Terrarium

 

Terrarium

Chapter One – Sao Paolo

 

 

They say it begins behind your eyes. A tickle along the optic nerve. A flash of pain on the retina. Fleeting, but enough to know the dry-drown has begun.

 

 

 

Hiss. Teetering streetlamps groaned under the weight of a furious wind that rocked abandoned cars and sent small stones hurtling through windowless storefronts. Aluminium cans with sun-bleached labels cantered along cracked asphalt. Shadows bathed an empty city in semi-darkness as the sun retreated behind a wall of rumbling cloud. Thunder roared in the distance. Sao Paolo’s afternoon routine in full flow.

Damn storms.

I’d hoped to avoid this one but in the last half hour gathering dust clouds had halved my visibility and tripled my anxiety. Hiss. The glass carpet crunched under my boots as I fought my way through the twisting gale. Hiss. I cocked my head towards it. Thar she blows— T-minus ten seconds. I tightened my grip on the wheel arch of the nearest discarded car, an ancient weatherworn Humvee, and watched the dust devil dance along the central reservation before lifting upwards and striking me hard in the face. My dust-goggles just about did their job.

Hiss. I took a deep breath from the brittle mouthpiece in my lips. The weak seal rattled, unable to stop occasional fragments slicing my airways on their way to the bottom of my lungs. I didn’t complain, you couldn’t put a price on oxygen.

Better take cover. As I thumbed around the Humvee for loot (glove box, sun visor, usual places), the tell-tale hiss of my ventilator provided a metronome to the whistling wind — a tuneless song. My anthem. The gauge on my tank read forty-two percent, that would dampen the palms of the rookies back at the Academy. I removed the ventilator and massaged my mouth. Bruised gums were a bitch but well worth the price of my own gear. With one hand on my chest I took a deep breath, a natural breath, and held the lungful of dead air. Almost immediately my body began its painful protest. A billion red blood cells wilted in unison. I quickly returned the ventilator to my mouth and pacified the burning sensation. My watch read 16:16. I tapped at its dust covered screen until a series of coordinates popped up — not another scav for twenty-five clicks. Unsurprising. Trix wouldn’t dare send anyone else out this far, I was only here on account of my own pig-headedness. I sat back. Nothing to do now except ride out the storm by engaging the old brain box.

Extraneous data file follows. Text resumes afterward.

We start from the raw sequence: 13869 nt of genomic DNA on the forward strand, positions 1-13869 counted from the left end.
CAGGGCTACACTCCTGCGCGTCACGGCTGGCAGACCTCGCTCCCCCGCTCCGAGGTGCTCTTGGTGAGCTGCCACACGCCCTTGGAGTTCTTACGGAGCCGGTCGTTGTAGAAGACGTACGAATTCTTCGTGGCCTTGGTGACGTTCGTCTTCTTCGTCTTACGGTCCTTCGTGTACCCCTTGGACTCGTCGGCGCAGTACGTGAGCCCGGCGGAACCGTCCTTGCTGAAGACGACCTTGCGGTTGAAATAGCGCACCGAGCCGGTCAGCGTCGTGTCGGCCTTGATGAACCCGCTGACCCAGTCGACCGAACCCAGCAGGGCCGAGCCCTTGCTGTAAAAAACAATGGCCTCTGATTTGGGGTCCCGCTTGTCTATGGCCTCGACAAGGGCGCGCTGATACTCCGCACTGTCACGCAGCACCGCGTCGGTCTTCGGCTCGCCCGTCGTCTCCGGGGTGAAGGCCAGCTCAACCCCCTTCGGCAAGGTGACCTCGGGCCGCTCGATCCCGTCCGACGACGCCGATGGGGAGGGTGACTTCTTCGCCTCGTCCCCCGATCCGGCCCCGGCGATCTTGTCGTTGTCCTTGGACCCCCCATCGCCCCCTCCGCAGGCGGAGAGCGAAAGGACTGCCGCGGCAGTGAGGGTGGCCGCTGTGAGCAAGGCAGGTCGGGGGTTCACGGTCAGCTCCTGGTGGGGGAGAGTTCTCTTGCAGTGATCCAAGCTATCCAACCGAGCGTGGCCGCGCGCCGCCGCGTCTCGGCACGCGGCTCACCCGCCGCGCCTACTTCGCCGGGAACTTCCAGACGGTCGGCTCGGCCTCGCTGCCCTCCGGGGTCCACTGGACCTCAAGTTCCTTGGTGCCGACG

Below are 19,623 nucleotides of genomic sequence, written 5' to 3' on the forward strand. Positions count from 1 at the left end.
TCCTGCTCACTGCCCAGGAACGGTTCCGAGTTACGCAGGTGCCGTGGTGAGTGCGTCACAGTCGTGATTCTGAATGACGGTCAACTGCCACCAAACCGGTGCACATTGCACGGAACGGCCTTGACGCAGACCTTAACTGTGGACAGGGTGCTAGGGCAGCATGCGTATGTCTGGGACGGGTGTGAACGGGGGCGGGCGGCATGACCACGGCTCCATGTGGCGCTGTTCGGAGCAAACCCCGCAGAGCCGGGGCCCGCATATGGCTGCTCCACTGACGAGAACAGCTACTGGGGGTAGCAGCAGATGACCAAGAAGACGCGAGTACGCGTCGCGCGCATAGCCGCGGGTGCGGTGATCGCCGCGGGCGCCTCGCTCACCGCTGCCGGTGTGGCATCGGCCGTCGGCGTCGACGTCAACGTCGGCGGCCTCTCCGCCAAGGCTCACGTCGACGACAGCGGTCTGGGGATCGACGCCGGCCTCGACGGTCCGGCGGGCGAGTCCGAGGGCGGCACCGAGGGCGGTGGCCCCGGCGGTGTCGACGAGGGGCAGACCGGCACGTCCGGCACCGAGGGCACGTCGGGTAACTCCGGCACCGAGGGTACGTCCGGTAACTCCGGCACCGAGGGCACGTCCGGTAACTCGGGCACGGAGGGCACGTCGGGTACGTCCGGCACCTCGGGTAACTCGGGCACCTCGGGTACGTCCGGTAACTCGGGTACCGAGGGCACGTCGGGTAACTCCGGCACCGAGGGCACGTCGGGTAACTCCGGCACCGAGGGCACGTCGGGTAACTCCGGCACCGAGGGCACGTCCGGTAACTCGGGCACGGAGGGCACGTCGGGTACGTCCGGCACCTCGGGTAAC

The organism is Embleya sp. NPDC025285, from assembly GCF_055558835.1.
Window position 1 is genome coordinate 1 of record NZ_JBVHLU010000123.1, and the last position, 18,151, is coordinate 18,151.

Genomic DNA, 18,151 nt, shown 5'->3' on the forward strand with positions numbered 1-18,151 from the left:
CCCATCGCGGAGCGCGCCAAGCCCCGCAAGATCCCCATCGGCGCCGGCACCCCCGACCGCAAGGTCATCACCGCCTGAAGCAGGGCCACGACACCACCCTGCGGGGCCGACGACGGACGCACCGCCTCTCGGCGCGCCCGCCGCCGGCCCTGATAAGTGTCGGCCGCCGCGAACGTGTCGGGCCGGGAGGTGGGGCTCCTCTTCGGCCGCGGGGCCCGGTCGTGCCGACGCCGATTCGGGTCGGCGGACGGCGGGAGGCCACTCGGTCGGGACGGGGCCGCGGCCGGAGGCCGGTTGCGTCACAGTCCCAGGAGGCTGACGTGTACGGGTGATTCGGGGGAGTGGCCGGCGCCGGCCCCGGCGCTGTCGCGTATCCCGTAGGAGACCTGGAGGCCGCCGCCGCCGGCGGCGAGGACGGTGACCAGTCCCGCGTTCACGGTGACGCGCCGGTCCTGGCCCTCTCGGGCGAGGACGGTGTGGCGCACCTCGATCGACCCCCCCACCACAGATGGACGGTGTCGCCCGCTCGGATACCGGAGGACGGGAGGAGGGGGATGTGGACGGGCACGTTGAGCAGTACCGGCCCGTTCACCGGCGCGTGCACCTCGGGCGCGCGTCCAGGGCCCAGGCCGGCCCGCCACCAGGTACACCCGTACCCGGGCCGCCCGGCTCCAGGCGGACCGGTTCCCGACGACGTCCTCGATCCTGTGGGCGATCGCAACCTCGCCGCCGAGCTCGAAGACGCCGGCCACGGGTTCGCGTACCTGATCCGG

It took nearly forty minutes for the dust devil to retreat and the air to return to its normal state — silence begging to be broken. I brushed a cloud of orange from my hair and took again to the abandoned road. The straps on my O2cannister bit into my arms, pinching the skin on my shoulders sending fresh waves of pain down my back. I took small red cylinder from my back pocket, ripped it in two and chewed at the first half. Bloodroot was fiercely bitter, but I forced it down. I then placed the second half under my tongue where it to nestle on top of my salivary glands. Maybe one day I’d take the time to adjust the straps right, find that magic spot where they sat perfectly balanced. Until then I’d trust the black-market medicine to take care of things. O2tanks were heavy as shit but I knew several people who’d happily skin a kitten to have one — far less messy than putting themselves through the Dead-Air Academy like I did.

I winced at the groaning of my sixteen-year-old skeleton and continued making tracks in the dust, listing the items I’d need to reward myself with when I got back to Solitude — hot soapy water, rubber duck, cold beer. Beer optional. I glanced once more at my watch just in time to see the electronic display cut out. I shook my head. Sao Paulo and her infuriating vulnerability to electromagnetic blackouts, they hit hard and they hit fast, and navigating blind was about as fun as drinking curdled bat milk through a silly straw. I’d forgive her in time of course. Paulo had her drawbacks, but she and I had a history, she was my city, and I her handsome companion. Together we made a better couple than any the inhabitants of Solitude could offer. Not that any of my fellow My scavs would dare venture through this dusty ghost-town of course. The DAA had her listed as ‘emergency only’. Rude. I’d always wonder why this place appealed to me so much.